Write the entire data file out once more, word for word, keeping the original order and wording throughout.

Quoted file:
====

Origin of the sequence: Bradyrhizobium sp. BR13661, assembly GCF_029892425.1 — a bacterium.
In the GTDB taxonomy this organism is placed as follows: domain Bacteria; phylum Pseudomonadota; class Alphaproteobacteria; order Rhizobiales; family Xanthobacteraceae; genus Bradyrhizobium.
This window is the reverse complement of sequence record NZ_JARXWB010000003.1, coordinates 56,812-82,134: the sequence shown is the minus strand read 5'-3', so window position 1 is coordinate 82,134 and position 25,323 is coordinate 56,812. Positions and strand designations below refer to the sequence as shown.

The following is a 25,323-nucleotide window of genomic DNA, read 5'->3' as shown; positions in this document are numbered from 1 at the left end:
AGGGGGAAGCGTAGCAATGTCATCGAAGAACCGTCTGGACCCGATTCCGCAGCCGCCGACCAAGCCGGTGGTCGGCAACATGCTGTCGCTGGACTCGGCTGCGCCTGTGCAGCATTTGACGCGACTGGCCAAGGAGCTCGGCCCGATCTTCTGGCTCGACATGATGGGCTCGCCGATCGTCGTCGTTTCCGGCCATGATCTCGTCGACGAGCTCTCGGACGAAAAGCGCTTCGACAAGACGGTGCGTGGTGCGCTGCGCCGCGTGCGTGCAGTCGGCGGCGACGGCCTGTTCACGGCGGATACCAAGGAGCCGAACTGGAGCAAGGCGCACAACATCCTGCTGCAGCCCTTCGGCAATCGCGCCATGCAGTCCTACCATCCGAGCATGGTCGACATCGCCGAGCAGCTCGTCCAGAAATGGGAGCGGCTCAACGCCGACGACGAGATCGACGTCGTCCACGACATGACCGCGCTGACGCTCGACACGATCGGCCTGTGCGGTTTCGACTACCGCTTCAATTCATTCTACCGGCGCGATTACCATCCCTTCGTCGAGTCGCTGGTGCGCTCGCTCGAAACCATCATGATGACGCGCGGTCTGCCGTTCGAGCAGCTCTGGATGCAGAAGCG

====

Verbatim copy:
Origin of the sequence: Bradyrhizobium sp. BR13661, assembly GCF_029892425.1 — a bacterium.
In the GTDB taxonomy this organism is placed as follows: domain Bacteria; phylum Pseudomonadota; class Alphaproteobacteria; order Rhizobiales; family Xanthobacteraceae; genus Bradyrhizobium.
This window is the reverse complement of sequence record NZ_JARXWB010000003.1, coordinates 56,812-82,134: the sequence shown is the minus strand read 5'-3', so window position 1 is coordinate 82,134 and position 25,323 is coordinate 56,812. Positions and strand designations below refer to the sequence as shown.

The following is a 25,323-nucleotide window of genomic DNA, read 5'->3' as shown; positions in this document are numbered from 1 at the left end:
AGGGGGAAGCGTAGCAATGTCATCGAAGAACCGTCTGGACCCGATTCCGCAGCCGCCGACCAAGCCGGTGGTCGGCAACATGCTGTCGCTGGACTCGGCTGCGCCTGTGCAGCATTTGACGCGACTGGCCAAGGAGCTCGGCCCGATCTTCTGGCTCGACATGATGGGCTCGCCGATCGTCGTCGTTTCCGGCCATGATCTCGTCGACGAGCTCTCGGACGAAAAGCGCTTCGACAAGACGGTGCGTGGTGCGCTGCGCCGCGTGCGTGCAGTCGGCGGCGACGGCCTGTTCACGGCGGATACCAAGGAGCCGAACTGGAGCAAGGCGCACAACATCCTGCTGCAGCCCTTCGGCAATCGCGCCATGCAGTCCTACCATCCGAGCATGGTCGACATCGCCGAGCAGCTCGTCCAGAAATGGGAGCGGCTCAACGCCGACGACGAGATCGACGTCGTCCACGACATGACCGCGCTGACGCTCGACACGATCGGCCTGTGCGGTTTCGACTACCGCTTCAATTCATTCTACCGGCGCGATTACCATCCCTTCGTCGAGTCGCTGGTGCGCTCGCTCGAAACCATCATGATGACGCGCGGTCTGCCGTTCGAGCAGCTCTGGATGCAGAAGCG